New York Times


LOS ANGELES — Just hours before the time when he was to be executed last month, Johnny Paul Penry, a mentally retarded and brain- damaged man, was granted a stay of execution by the United States Supreme Court. When guards told him about the stay, Mr. Penry’s immediate concern was whether he could still have his last meal of a cheeseburger and French fries.

Reading this news, I thought of a conversation I had had with a mentally retarded and brain-damaged Texas man in May 1997, moments before his execution. I had heard the same childlike focus on the last meal. Because I had represented that man, Terry Washington, in his final appeals, it fell on me to report to him, when he had already been moved to the execution chamber, that neither the United States Supreme Court nor Gov. George W. Bush would stop his execution. I was concerned with how Mr. Washington would take the news. He told me the new guards were real nice and they gave him real good food. Within a half-hour he was dead.

Texas prosecutors and judges had all agreed that my client had the mental functioning of a 7-year old child. The jurors who sentenced him to death, however, never knew about his condition because his appointed trial attorney, who specialized in divorce law, never thought to tell them. But none of this was considered an obstacle to his execution.

The life of Terry Washington was doomed even before he was born. It was fetal alcohol syndrome that probably caused his brain damage, the experts said. He grew up in extreme poverty, one of 11 children living in a two-room shack with no running water or electricity. The children were beaten often, their mother was hospitalized in a mental institution and their father abandoned them for the bars. Mr. Washington’s mental retardation was recognized when he entered school, and tests throughout his short life (he died at 33, after 10 years in prison) showed an I.Q. ranging from 58 to 69. His reading never advanced beyond the second-grade level. His communication skills were at the level of a 7- year-old and his social skills at that of a 5-year-old.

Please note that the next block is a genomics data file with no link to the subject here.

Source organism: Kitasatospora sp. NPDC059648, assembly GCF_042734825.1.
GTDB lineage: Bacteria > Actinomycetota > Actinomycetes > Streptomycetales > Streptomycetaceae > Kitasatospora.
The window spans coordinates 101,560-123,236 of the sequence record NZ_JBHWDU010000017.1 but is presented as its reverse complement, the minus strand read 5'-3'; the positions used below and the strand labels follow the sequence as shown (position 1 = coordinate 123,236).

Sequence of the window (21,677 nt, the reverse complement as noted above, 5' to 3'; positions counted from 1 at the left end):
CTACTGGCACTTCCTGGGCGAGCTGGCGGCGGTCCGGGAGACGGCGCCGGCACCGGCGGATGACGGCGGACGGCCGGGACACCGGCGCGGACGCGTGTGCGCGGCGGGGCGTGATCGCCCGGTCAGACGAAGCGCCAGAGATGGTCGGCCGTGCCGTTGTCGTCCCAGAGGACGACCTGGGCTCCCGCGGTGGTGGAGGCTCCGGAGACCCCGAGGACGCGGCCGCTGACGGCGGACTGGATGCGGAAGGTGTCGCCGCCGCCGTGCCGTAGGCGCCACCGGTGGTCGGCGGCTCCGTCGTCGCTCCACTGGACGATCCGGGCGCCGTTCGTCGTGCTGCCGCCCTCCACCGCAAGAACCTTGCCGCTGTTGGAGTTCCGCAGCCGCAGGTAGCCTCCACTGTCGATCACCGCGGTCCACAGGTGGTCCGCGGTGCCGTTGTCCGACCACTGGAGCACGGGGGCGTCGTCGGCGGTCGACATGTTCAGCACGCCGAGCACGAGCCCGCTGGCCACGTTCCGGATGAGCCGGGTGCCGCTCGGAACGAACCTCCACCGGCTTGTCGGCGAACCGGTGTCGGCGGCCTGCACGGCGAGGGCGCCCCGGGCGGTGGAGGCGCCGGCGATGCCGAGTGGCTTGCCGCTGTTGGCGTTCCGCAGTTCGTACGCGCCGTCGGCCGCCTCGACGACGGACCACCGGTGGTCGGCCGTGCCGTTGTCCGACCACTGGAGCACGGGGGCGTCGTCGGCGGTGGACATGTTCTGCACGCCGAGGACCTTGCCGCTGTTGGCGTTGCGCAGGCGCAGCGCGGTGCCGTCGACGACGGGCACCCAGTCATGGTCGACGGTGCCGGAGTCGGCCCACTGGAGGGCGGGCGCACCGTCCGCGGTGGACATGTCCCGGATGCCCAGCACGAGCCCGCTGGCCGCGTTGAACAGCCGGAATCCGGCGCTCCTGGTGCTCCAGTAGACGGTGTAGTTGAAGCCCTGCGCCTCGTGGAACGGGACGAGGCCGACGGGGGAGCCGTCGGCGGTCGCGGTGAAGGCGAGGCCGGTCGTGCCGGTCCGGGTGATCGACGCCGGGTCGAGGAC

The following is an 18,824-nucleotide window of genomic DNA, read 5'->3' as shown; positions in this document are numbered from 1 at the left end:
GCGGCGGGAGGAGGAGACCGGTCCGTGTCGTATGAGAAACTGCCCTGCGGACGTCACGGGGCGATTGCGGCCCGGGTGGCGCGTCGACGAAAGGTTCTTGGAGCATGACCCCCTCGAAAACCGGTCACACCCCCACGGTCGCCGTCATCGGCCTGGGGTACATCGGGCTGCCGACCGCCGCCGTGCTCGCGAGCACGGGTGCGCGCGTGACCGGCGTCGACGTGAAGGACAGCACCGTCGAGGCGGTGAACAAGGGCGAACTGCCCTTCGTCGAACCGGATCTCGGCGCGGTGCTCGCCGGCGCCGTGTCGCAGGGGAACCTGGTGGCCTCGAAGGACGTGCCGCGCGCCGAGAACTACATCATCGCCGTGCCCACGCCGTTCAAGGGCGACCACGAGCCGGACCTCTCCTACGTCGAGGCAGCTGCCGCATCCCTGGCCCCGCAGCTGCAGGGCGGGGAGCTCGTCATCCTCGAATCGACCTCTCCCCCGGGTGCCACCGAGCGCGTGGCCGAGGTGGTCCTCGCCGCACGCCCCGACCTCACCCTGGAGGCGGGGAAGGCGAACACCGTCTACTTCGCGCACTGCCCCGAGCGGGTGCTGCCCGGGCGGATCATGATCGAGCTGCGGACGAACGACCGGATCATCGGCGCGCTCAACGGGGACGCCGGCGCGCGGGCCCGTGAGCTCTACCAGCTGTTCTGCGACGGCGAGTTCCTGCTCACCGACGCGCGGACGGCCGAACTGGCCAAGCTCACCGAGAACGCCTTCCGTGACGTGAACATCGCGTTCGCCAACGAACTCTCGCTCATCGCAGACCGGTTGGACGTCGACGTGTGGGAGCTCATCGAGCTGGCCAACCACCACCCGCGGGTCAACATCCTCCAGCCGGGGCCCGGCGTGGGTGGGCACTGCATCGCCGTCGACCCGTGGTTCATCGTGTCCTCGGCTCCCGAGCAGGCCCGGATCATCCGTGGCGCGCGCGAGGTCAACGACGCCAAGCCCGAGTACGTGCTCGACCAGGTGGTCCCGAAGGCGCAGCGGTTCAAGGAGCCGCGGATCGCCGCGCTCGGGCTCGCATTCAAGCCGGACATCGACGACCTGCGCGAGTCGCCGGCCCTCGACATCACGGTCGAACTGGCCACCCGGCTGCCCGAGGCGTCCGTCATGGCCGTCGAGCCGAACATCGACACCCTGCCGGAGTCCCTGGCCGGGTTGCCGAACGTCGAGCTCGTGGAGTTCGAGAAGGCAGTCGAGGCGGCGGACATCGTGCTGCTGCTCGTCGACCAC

The brain damage was separate from the mental retardation and affected Mr. Washington’s speech and his ability to understand and order concepts. His ability to put events in sequence was impaired, so that he was unable to recall the happenings in a given day in the order in which they took place. Imagine such a person sitting in a courtroom attempting to follow his own trial.

Speaking to Mr. Washington, the lawyer who represented him in his trial for the 1987 murder of Beatrice Huling may have at first concluded that his client was a shy, quiet man. A common trait of the mentally retarded is the effort to hide their disability. Any real conversation would have made Mr. Washington’s problems apparent. The lawyer also had school records showing the special education courses and I.Q. results. Still, at no point during the short trial did the lawyer bring the subject of Mr. Washington’s mental retardation or brain damage to the attention of the judge or jury. At the sentencing phase, the sole witness presented by the defense was Mr. Washington’s mother, who told the jurors that her son was a nice boy.

During the years in which we pursued his appeals, I spent time with Terry Washington at the Huntsville prison and received many letters written in his childlike scrawl. I learned later that he dictated these letters to a fellow prisoner, then copied them into his own handwriting. He dotted his i’s with little hearts. During my last visit, he proudly announced that he could spell my whole name. He made me boxes with Popsicle sticks. He told me that when they let him go he wanted to come to visit in New York City so he could see the tall buildings.

It seems obvious that if the jurors who decided his fate had known the Terry Washington that I knew, they would have understood that killing this man served no valid purpose. The theory of retribution demands that punishment relate to personal blameworthiness; adults who function at age 7 are no more blameworthy than actual 7-year-olds. Nor is deterrence served by this sort of execution, since a mentally retarded man would hardly pause before a murder to contemplate legal consequences.

Currently, half the states allow execution of the mentally retarded. But, as polls have confirmed, even to many people who support capital punishment this kind of execution feels wrong. That visceral aversion should tell us something about justice.

Dina R. Hellerstein represented Terry Washington from 1993 to 1997 in his post-conviction appeals.